Saturday, September 28, 2013

Searching for Sarah...

Today was a “Family Search Day.”  We decided to be adventuresome and ride the bus to the South Leith area in Midlothian.  This area is on the other side of Edinburgh.  We took one of our “normal” buses downtown and then took the #22 to South Leith.  It goes down the “Leith Walk” which is one of the longest roads in Edinburgh.  The road connects Edinburgh to the South Leith area.  (One of the advantages of being over age 60 and being here for over 12 months is that we get to ride the bus for free – a “Concession fare”.  We have a bus pass and can ride all over town at no cost.  Oh, the joy of living in a welfare state…riding the bus is “free”.  – I won’t get on that soapbox today however.)

Looking down "Leith Walk" - Yes, we do drive on the left side of the road over here!!

From Wikipedia – “Leith Walk owes its existence to a defensible rampart which was constructed between Calton Hill and Leith. The northern march of Cromwell's army, in 1650, was halted at this line by the Scots, under David Leslie (who was subsequently defeated at the Battle of Dunbar). The rampart was then developed into a footpath described by Daniel Defoe in 1725 as "a very handsome Gravel-walk, 20 Feet broad, continued to the Town of Leith, which is kept in good repair at the public Charge, and no Horse suffered to come upon it."  which explains why the street became known as Leith Walk.  At the time of its creation it provided an alternative (and shorter) route to Edinburgh to the pre-existing Easter Road and its then counterpart Wester Road (now called Bonnington Road/Broughton Road) although it did not supplant these routes as the main road to Leith until after the building of the North Bridge in 1769.”

The "Water of Leith" is a river that empties into the Firth of Forth at the town of Leith.

I have been looking at some Family History records and found that some of my ancestors were born and also died in the South Leith area.  I looked up on the intranet and found the South Leith Parish Church which was established in 1483 and saw that there was a cemetery at the church.  We decided to go look for Sarah Richardson.  Sarah was born in 1767 and died in 1833.  Sarah was my grandmother Boden’s great-grandmother.   She was the wife of Robert Rutherford.  Sarah’s father, John Richardson, and her mother Helen Vincent, also died in South Leith.  It was a long shot that we could find anything as there are churches everywhere in many of the older neighborhoods, and many have cemeteries in the church yard.

We found the South Leith Parish Church with the cemetery and went inside and talked to a lady who pulled out a book of the burial records…at least one book that she had of records in the late 1700 to mid-1800s.  We could not find the names of the individuals we were looking for.  We wondered through the cemetery and found some Richardsons and Rutherfords, but don’t know if they were our relatives.  Most of the headstones in these old cemeteries are really hard to read.  The material used was often like a sandstone and the weather has worn many of them smooth.
This is the church in South Leith.

We did find some Rutherford names but I don't know if they are related.

We stopped at four other churches in the area but none of them had cemeteries.  We decided that we needed to go the Scottish Archives to look up some records.  We went back to Edinburgh to the Archive building, but it was closed.  We will need to go down during the week.

In reviewing my family records, I have found that I have a number of relatives who lived in South Leith, Edinburgh, Dunfremline, Kinross, and Kincardine – all of which are within 15 – 20 miles of where we are living.  We will do some checking in the Archives, and maybe go on another family history excursion another day.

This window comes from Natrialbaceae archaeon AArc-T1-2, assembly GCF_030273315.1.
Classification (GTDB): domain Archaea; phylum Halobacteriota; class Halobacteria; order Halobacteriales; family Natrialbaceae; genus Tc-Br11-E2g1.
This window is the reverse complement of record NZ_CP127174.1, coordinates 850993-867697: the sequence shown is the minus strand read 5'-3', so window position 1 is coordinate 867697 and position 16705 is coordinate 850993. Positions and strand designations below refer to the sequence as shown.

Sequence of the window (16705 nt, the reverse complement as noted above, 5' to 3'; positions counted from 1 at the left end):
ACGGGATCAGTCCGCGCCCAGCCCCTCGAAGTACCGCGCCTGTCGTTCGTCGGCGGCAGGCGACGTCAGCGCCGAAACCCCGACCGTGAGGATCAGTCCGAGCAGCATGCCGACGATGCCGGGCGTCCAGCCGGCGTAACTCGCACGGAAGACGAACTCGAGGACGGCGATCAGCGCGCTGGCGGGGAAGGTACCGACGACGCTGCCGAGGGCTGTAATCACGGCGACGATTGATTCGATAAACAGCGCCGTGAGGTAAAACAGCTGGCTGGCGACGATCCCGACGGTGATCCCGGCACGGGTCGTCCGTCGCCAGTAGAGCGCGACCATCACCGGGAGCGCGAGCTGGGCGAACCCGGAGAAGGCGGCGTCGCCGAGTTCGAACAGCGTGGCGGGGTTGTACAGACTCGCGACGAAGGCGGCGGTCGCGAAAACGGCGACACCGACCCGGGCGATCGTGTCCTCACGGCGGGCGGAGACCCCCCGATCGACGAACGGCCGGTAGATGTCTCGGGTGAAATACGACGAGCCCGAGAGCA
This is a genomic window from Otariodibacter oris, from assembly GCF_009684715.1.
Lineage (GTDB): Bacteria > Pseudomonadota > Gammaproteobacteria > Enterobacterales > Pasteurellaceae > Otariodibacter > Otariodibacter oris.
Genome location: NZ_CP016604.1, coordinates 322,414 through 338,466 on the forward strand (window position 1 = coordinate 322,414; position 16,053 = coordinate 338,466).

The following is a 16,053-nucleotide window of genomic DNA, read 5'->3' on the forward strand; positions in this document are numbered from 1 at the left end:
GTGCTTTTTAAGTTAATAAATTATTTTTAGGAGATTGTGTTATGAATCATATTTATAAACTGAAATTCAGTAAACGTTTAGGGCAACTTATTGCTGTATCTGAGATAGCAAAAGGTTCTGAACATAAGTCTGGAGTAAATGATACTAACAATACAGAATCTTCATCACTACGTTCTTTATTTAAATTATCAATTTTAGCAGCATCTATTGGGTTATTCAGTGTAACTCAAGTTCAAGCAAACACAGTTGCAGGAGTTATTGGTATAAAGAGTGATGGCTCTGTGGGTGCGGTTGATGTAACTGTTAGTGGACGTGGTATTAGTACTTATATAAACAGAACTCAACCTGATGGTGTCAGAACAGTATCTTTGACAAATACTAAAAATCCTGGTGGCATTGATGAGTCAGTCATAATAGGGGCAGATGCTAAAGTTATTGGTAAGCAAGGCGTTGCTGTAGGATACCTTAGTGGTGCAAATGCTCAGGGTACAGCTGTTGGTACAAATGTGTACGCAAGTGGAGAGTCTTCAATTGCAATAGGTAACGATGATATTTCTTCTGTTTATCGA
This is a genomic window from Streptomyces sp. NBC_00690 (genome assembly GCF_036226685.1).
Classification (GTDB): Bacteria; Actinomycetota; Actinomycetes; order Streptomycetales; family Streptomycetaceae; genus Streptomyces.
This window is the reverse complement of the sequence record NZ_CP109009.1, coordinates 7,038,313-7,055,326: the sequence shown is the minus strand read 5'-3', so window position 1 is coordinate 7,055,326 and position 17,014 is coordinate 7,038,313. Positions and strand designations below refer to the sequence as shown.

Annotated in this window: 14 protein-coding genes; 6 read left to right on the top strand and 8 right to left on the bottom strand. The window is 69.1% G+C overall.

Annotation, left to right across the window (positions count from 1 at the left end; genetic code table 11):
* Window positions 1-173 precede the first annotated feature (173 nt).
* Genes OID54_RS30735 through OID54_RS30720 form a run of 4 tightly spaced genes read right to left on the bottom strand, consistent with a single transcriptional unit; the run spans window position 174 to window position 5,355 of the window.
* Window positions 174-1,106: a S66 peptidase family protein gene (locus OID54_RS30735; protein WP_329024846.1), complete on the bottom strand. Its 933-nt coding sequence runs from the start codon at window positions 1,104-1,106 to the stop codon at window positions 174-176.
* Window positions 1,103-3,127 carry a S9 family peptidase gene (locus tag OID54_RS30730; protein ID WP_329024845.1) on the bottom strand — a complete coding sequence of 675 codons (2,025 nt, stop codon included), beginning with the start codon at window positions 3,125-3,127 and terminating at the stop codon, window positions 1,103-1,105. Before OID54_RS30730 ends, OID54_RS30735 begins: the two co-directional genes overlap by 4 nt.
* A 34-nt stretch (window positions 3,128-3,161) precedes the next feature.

Sunday, September 15, 2013

Today was Stake Conference for the Edinburgh Stake.  Last week we attended the Stake Conference for the Glasgow Stake.  We met 4-5 people in Glasgow that would like to work with us so that was a profitable day.  Both the Conferences were very good meetings.  Lots of good counsel and reminders of what we should be doing in living closer to the Savior's teachings.  The Edinburgh Stake President today gave a very powerful talk about the importance of the Atonement of Christ in our lives and how we must remember what he has done for us.

Last Monday we spent the morning in East Kilbride, Hamilton, and Motherwell doing "Flat inspections".  We go visit the flats of the younger missionaries to see how well they are doing the housekeeping.  For many, this is the first time they have been away from home and they need reminders of how to keep things that Mom isn't around to pickup after them.  The two flats have young sister missionaries and they always have neat and tidy flats.  The elders sometimes need encouragement...Carolyn loves to do it and she reminds them how she raised five boys and boys can be clean. 

In the afternoon on Monday I had my first opportunity to play golf with one of the members from the Dalkeith Ward.  He belongs to the Pitreavie Golf Club in Dunfermline.  The club was about 9-10 miles from our flat.  I put the address of the golf club into the SatNav (the GPS) and found there were 9 other golf courses between our flat and Pitreavie.  You really don't notice the number of courses because most of the courses are hidden with high bushes/hedges alongside the road.

I was prepared for wet weather but as it turned out, the sun was out and no rain.  It was so warm, I didn't even need to wear my jumper (a jumper is a sweater).  I was able to borrow a set of clubs so I didn't need to hire a set (One "hires" a set of clubs rather than rent a set)  I decided that I am not as young as I used to be.  I was OK walking the course, but the challenge was carrying my clubs.  The course did not have any golf cars but I could have used a "trolley".  (a trolley is a pull-cart to carry the bag)  The course was much more hilly than I had expected.  There were 5-6 holes that were blind tee shots.  They would have a marker at the top of the hill to show the direction you should hit.  A ways out after your second shot, there was a pole with a "cowbell".  You would hit the bell to let the people behind you that it was clear for them to tee off.  All in all it was great fun and I look forward to my next round...

This was the first tee - a par 5.  The fairway leveled off at the top.  The second hole was another par 5